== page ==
Mr. Eitam will have to deal with two perplexing issues that Yad Vashem poses before the many who walk down the memory paths of German gas chambers and crematoria. I am certain that these issues were on the minds of our ancestors when they were being beaten by their Egyptian taskmasters. Where was HaShem? How did He let it happen? What is the message for the Jewish nation then and now?
I could easily answer these questions if I knew why Hashem created the material world with human beings filled with such evil in their hearts. However, since we cannot fathom the profound thoughts of the Creator, it is an exercise in futility to seek to understand the reasons behind life’s tragedies.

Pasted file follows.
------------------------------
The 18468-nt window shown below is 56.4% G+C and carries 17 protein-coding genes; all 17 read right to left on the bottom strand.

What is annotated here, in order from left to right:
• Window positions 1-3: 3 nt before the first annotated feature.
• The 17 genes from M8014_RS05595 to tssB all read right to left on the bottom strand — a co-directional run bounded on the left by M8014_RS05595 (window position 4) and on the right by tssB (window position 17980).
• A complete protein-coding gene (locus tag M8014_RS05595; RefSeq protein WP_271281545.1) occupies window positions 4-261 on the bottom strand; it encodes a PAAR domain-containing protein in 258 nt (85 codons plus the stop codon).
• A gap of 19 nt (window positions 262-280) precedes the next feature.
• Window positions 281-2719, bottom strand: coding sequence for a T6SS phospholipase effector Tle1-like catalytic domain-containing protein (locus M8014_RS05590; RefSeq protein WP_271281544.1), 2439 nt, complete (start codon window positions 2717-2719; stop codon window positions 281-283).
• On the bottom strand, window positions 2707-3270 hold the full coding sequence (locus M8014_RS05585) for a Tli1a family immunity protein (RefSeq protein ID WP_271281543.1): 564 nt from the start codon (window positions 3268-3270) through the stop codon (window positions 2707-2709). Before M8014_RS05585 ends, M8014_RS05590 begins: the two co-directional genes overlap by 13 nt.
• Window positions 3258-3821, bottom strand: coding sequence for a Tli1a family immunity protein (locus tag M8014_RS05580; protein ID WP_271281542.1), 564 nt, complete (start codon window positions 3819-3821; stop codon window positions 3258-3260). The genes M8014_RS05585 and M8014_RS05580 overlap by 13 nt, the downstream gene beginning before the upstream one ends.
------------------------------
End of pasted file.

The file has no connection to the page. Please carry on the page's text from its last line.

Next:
After having said the above, I humbly offer my personal thoughts concerning the Shoah (Holocaust) – thoughts that allow me to maintain some semblance of rationality in an irrational world. I have penned my ideas in previous essays; but the more I write about it, the more I understand what I was thinking.
Why the Shoah? And what are its lessons for our nation today?
The Shoah is the most barbarous calamity to befall the Jewish nation. Its devastation outranks even the destruction of the two Batei Hamikdash, as explained in Midrash Eicha 4 in its analysis of chap. 79 in Tehillim: “Mizmor Le’Asaf” (a song of praise [to HaShem] composed by Asaf [the Levi]). The Midrash points out that this introductory sentence is totally incompatible with the text, which deals with the projected destruction of the Bet Hamikdash. It should read “Kina Le’Asaf” (a lamentation composed by Asaf) and not “Mizmor le’Asaf” (a song of praise composed by Asaf).
The Midrash explains that the destruction of the first Bet Hamikdash was a calamity of the first order. However, even within the context of this punishment, HaShem showed His mercy by venting His anger on the wood and stones of the structure rather than permitting mass murder of His people.